American Genius: Modern Identity and the Case of Gertrude Stein

Section 009: MW 1530-1645

Instructor: V. Nicholas LoLordo


Over a career path of twenty years, the American writer Gertrude Stein moved from celebrity, to obscurity, to celebrity again.  Along the way, she gained allies among the artistic avant-garde in New York City, the literary luminaries of the Lost Generation in Paris, and, ultimately, the general American public—including that of Oklahoma.  In 1935 a Daily Oklahoman reporter observed that “her accent is like that of your next door neighbor...[she] prides herself on being the most ordinary American, though she is the most extraordinary woman of letters.”

Down-to-earth yet larger-than-life:  the reporter identifies the paradox of what this course proposes to call “American genius", which we'll use to explore contexts such as the impact of Cubism and other modern artistic movements on America, the relationship between democratic artistic publics and cultural elites, and the very idea of literary or artistic greatness. In each unit, Stein’s own voice will play a significant role; equally significant will be our selection of related texts, by figures ranging from Pablo Picasso to Ernest Hemingway.  We will examine the debates that Stein’s work catalyzed through the perspectives —to name a few!—of American literature, art history, gender & women’s studies, professional writing, and public relations/journalism.  Finally, this course will challenge students to self-consciously explore the relation between creative inspiration and the “professional” rules of expository prose. Who gets to break those rules?


Poetry from Page to Stage

Section 010:  MW 1730-1845

Instructor:  V. Nicholas LoLordo

In “Poetry from Page to Stage” we’ll explore traditions of poetic performance, ranging  from classical bards to beat poets, from the Nuyorican Poets Cafe to the Instagram poets of today, from freestyle battles on the corner to slam competitions in front of judges, from orality to print and back again.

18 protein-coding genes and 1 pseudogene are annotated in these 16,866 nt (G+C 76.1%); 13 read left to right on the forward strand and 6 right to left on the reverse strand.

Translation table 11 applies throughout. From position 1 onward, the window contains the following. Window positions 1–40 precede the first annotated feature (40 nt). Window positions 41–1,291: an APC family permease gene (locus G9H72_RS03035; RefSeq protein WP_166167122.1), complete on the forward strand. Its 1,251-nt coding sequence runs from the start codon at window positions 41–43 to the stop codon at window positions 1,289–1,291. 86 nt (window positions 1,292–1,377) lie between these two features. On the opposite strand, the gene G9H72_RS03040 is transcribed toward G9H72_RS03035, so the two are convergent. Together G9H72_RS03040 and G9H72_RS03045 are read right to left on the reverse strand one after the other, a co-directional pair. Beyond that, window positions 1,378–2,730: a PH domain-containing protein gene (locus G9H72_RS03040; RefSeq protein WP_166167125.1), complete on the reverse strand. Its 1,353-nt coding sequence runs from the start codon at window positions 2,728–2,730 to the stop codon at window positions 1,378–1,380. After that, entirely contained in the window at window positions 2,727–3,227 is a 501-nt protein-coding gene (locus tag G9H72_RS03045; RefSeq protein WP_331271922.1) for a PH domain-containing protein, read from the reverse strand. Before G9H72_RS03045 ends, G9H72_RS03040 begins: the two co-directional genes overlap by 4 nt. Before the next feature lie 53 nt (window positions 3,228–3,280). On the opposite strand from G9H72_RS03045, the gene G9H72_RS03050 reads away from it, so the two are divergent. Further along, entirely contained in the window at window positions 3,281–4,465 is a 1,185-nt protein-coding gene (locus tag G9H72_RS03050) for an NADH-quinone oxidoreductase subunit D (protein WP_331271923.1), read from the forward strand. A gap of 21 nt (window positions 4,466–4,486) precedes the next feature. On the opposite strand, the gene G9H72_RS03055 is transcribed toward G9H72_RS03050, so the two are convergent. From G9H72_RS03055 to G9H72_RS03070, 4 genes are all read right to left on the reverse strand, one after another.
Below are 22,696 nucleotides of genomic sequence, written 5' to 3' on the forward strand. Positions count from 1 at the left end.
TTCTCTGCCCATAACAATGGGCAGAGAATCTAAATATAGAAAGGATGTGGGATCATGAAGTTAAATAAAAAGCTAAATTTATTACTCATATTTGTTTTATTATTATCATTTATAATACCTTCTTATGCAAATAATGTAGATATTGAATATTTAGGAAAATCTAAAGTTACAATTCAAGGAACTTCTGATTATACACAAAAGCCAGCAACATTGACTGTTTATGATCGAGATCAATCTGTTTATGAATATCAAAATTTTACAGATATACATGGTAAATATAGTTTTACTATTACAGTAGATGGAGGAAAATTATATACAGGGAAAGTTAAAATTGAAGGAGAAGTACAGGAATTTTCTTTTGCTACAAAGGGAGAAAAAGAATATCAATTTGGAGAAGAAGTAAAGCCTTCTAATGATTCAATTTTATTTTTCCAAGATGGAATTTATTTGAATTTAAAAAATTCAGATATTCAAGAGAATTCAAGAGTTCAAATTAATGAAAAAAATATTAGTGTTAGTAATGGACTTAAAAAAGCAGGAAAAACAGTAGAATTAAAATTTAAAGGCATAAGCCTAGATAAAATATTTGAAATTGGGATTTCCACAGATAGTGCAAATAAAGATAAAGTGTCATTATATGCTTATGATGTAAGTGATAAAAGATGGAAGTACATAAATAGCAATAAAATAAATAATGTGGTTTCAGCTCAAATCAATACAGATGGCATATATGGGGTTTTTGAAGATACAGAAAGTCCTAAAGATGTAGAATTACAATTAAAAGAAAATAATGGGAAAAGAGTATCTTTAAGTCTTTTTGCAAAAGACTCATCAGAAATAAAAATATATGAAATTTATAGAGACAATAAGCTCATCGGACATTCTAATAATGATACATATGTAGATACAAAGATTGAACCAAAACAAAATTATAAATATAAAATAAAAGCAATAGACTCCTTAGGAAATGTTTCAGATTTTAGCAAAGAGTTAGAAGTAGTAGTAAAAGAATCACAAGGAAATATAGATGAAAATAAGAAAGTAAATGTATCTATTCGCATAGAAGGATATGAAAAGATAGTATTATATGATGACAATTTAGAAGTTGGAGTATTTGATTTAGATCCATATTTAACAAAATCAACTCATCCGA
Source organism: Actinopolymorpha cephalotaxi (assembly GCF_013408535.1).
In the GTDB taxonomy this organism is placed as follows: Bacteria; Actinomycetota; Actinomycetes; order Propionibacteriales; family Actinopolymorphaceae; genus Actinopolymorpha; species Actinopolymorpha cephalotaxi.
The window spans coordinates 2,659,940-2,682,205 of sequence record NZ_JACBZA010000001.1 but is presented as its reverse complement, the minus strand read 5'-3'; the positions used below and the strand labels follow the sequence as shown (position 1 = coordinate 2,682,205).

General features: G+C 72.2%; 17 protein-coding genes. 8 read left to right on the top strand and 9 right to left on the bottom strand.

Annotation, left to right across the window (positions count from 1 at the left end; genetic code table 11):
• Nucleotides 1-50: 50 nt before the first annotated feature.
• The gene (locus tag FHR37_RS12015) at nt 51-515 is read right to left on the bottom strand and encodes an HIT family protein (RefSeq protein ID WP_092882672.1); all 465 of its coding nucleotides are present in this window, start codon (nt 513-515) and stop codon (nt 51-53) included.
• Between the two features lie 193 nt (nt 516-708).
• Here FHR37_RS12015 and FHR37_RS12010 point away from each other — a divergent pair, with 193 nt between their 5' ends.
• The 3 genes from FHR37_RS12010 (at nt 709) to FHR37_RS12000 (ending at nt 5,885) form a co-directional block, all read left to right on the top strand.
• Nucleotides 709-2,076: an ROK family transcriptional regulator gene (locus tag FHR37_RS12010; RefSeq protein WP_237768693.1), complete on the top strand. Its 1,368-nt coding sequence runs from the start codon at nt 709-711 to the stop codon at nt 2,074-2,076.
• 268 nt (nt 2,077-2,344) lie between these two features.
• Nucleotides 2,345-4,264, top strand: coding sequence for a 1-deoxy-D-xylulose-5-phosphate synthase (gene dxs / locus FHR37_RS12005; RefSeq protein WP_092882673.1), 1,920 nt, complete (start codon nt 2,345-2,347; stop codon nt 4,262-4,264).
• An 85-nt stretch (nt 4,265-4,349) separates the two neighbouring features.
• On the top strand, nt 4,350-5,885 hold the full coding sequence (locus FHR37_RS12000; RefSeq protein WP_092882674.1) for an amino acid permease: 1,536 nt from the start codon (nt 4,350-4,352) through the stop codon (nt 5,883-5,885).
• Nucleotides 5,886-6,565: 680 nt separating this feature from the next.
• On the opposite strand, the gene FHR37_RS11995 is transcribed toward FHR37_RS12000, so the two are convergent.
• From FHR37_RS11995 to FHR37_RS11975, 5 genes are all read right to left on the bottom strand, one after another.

Considering relationships between page and stage, speech and music, poem and oratory, and tracing episodes in the history of poetry’s connection to the human voice and body, we’ll explore the past to inform our thinking about how and why poetry matters now.

Rebel Music

Section 012: MWF 1545-1700 (?)

Section 013:  MWF 0930-1020

Instructor: Robert Scafe

“When the mode of music changes, the walls of the city shake.”  Allen Ginsberg wrote these words at the beginning of the 1960s, that famous decade of upheaval—but the revolutionary power of music had been feared since ancient philosopher Plato wrote his Republic.  This course invites students to critically examine the long association of music with rebellion, from early rock and roll and the folk revival to more contemporary styles such as hip-hop, punk, reggae and dub, and electronic (dance) music. How have music subcultures informed protest movements? What’s behind music fans’ criticism of “sell-out” artists? When is borrowing music from other cultures an expression of solidarity—and when is it theft? 

Truth to Power

Section 014: MW 1545-1700

Section 015:  MW 1745-1900

Instructor: Eric Bosse

This course focuses on intersectional identity, representation in higher education, and contemporary justice issues. In particular, students will explore human rights, social identities and systems of oppression, the deconstruction of masculinity, the roles of allies, and the implications of protest and dissent. Through a sequence of essays, students will move beyond initial thoughts toward more fully developed arguments that examine the power of taking a stance and making a stand for justice.

From Spirituals to Hip-Hop

Section 900:  TR 1715-1830

Instructor: Timothy Bradford

African Americans have created some of the richest, most vibrant musical genres in the world as evinced by spirituals, gospel, work songs, blues, jazz, rhythm and blues, soul, funk, and hip-hop. How did a relatively small group of people, who started in such difficult circumstances, survive, innovate, and even thrive in a country that was, and in ways remains, indifferent if not openly hostile? And what can we learn about African American and American history and culture by examining these music forms? With these questions in mind, we will explore this music and related literature from the eighteenth to the twenty-first century with an emphasis on their roles in survival, innovation, identity, pride, and leadership. Amiri Baraka’s Blues People, Kevin Young’s The Grey Album, selections from The Norton Anthology of African American Literature, a Spotify playlist, and various documentaries will serve as the main texts for the course and as inspiration for asking great questions that we will attempt to answer while developing critical reading, thinking, researching, and writing skills.